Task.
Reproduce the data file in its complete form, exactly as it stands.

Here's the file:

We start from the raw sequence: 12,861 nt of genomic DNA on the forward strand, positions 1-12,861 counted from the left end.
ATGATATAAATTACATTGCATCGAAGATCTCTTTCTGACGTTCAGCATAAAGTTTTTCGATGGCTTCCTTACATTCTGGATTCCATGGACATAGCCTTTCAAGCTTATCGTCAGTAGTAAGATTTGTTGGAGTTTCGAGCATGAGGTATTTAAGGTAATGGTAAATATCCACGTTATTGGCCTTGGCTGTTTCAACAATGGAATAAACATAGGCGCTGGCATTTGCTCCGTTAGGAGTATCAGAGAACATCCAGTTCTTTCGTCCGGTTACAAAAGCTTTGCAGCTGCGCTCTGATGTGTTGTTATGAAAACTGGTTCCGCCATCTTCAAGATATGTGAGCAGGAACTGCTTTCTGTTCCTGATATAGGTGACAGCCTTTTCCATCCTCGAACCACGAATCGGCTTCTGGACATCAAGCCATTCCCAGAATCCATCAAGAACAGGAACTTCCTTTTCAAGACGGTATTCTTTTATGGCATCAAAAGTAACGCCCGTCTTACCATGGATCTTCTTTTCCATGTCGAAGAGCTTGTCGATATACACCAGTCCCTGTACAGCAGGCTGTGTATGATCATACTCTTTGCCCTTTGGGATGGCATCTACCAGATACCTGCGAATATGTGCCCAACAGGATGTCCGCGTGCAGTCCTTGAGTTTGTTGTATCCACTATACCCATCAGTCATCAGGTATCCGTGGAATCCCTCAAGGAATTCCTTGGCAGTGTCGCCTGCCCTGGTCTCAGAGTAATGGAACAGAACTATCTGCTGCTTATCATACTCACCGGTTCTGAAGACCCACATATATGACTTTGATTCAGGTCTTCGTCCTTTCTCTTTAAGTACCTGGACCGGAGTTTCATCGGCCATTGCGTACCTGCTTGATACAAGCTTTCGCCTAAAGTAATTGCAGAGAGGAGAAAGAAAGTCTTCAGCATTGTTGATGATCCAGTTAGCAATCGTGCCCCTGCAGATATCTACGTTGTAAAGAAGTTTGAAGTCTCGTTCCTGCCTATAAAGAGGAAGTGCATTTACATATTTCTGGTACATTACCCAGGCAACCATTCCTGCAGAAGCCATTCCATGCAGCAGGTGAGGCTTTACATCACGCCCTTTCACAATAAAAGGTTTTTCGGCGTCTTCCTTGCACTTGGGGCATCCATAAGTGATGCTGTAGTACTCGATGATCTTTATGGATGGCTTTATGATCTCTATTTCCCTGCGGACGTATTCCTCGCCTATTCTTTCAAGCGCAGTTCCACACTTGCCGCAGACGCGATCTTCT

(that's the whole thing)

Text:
We start from the raw sequence: 12,861 nt of genomic DNA on the forward strand, positions 1-12,861 counted from the left end.
ATGATATAAATTACATTGCATCGAAGATCTCTTTCTGACGTTCAGCATAAAGTTTTTCGATGGCTTCCTTACATTCTGGATTCCATGGACATAGCCTTTCAAGCTTATCGTCAGTAGTAAGATTTGTTGGAGTTTCGAGCATGAGGTATTTAAGGTAATGGTAAATATCCACGTTATTGGCCTTGGCTGTTTCAACAATGGAATAAACATAGGCGCTGGCATTTGCTCCGTTAGGAGTATCAGAGAACATCCAGTTCTTTCGTCCGGTTACAAAAGCTTTGCAGCTGCGCTCTGATGTGTTGTTATGAAAACTGGTTCCGCCATCTTCAAGATATGTGAGCAGGAACTGCTTTCTGTTCCTGATATAGGTGACAGCCTTTTCCATCCTCGAACCACGAATCGGCTTCTGGACATCAAGCCATTCCCAGAATCCATCAAGAACAGGAACTTCCTTTTCAAGACGGTATTCTTTTATGGCATCAAAAGTAACGCCCGTCTTACCATGGATCTTCTTTTCCATGTCGAAGAGCTTGTCGATATACACCAGTCCCTGTACAGCAGGCTGTGTATGATCATACTCTTTGCCCTTTGGGATGGCATCTACCAGATACCTGCGAATATGTGCCCAACAGGATGTCCGCGTGCAGTCCTTGAGTTTGTTGTATCCACTATACCCATCAGTCATCAGGTATCCGTGGAATCCCTCAAGGAATTCCTTGGCAGTGTCGCCTGCCCTGGTCTCAGAGTAATGGAACAGAACTATCTGCTGCTTATCATACTCACCGGTTCTGAAGACCCACATATATGACTTTGATTCAGGTCTTCGTCCTTTCTCTTTAAGTACCTGGACCGGAGTTTCATCGGCCATTGCGTACCTGCTTGATACAAGCTTTCGCCTAAAGTAATTGCAGAGAGGAGAAAGAAAGTCTTCAGCATTGTTGATGATCCAGTTAGCAATCGTGCCCCTGCAGATATCTACGTTGTAAAGAAGTTTGAAGTCTCGTTCCTGCCTATAAAGAGGAAGTGCATTTACATATTTCTGGTACATTACCCAGGCAACCATTCCTGCAGAAGCCATTCCATGCAGCAGGTGAGGCTTTACATCACGCCCTTTCACAATAAAAGGTTTTTCGGCGTCTTCCTTGCACTTGGGGCATCCATAAGTGATGCTGTAGTACTCGATGATCTTTATGGATGGCTTTATGATCTCTATTTCCCTGCGGACGTATTCCTCGCCTATTCTTTCAAGCGCAGTTCCACACTTGCCGCAGACGCGATCTTCT